This is essentially a heist book: Elizabeth Barnabus is persuaded to join a gang intending to break into, and steal from, the International Patent Office. It’s known that the IPO keeps examples of “unseemly science” that it deems not conducive to the good of the common man. If some of those marvels could be stolen, the thieves might live very comfortably on the proceeds.

Or the IPO itself might be destroyed…

There is a great deal of action here; for the first time, Elizabeth is taking the initiative – and I think that’s intentional on the part of the author. Elizabeth has spent two books running away – now she can’t run any further, and she can’t hide. The time has come to stand, and to fight back. Which she does.

This book includes many things that I enjoy: intellectual property law; clocks; locks; filing systems. But what I liked the most, I think, were the interactions between Elizabeth and the other gang members, each of whom had their own motivation for joining the heist. They are all real people, with lives outside the book, which have led them to take part such a dangerous plan.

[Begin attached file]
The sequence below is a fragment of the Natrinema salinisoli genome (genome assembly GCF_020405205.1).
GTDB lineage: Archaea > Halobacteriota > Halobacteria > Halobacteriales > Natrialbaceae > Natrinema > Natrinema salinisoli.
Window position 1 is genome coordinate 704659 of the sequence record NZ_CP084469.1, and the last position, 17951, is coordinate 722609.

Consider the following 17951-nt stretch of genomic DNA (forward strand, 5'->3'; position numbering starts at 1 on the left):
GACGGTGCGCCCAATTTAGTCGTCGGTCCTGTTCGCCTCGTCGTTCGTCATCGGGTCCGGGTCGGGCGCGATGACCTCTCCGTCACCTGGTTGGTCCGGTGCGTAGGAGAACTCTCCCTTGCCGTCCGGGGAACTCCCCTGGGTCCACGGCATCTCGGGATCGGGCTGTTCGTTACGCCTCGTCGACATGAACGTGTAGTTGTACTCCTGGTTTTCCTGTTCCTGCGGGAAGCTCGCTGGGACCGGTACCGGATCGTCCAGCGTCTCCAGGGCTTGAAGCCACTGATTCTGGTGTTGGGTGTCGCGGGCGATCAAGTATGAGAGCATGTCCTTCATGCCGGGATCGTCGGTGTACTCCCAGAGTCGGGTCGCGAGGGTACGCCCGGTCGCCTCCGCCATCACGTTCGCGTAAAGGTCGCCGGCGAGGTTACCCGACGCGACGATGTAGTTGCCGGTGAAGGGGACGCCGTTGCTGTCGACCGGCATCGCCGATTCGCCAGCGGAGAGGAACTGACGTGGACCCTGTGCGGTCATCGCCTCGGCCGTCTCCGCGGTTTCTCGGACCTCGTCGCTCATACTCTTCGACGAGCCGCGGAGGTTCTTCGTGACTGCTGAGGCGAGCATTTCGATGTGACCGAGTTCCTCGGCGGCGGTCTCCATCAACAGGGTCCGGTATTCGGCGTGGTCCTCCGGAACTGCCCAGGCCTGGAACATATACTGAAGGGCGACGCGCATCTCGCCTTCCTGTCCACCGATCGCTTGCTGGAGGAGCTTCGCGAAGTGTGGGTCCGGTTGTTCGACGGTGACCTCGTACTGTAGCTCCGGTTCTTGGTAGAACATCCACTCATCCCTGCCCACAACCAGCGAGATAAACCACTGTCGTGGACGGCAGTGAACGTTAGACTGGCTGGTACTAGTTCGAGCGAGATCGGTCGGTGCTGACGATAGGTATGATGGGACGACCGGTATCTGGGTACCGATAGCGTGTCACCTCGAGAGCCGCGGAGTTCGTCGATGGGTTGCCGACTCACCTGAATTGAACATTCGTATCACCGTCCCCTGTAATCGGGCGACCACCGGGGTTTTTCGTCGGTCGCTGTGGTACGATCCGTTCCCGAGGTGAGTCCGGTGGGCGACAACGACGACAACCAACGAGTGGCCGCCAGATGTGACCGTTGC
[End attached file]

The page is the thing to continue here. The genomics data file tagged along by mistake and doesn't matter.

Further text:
The heist itself does not go as planned (obviously) but what is discovered, and what is left hidden, bring the story to a very interesting end. I find myself wondering whether Duncan intends to leave it there – which he could very well do – or continue it on (now I know he intends to continue – excellent!). There are certainly enough loose ends to support further books in the sequels – but to leave it there would also be satisfying, in a way. Life is not neat and tidy. Most people’s real life stories do not end in such a way, to allow the book to be closed with the knowledge that nothing interesting ever happens to that person again.

But I wonder: what happens when you think that your choice is between death and victory, but you turn out to be wrong? And how do you define victory?

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Review: Unseemly Science

Unseemly Science
Unseemly Science by Rod Duncan
My rating: 5 of 5 stars

Unusually for a second book in the series, I think this one was even better than the first.

Elizabeth Barnabus is living a double life, both as herself and as her male twin. The events of Book 1 are still having an effect – although Elizabeth now owns her boat free and clear, she has also come to the negative attention of the authorities…

Unseemly Science follows Elizabeth as she attempts to solve a mystery relating to the ice farmers (an excellent concept!) and avoid legal threats to her liberty at the same time. And somebody seems to be following her…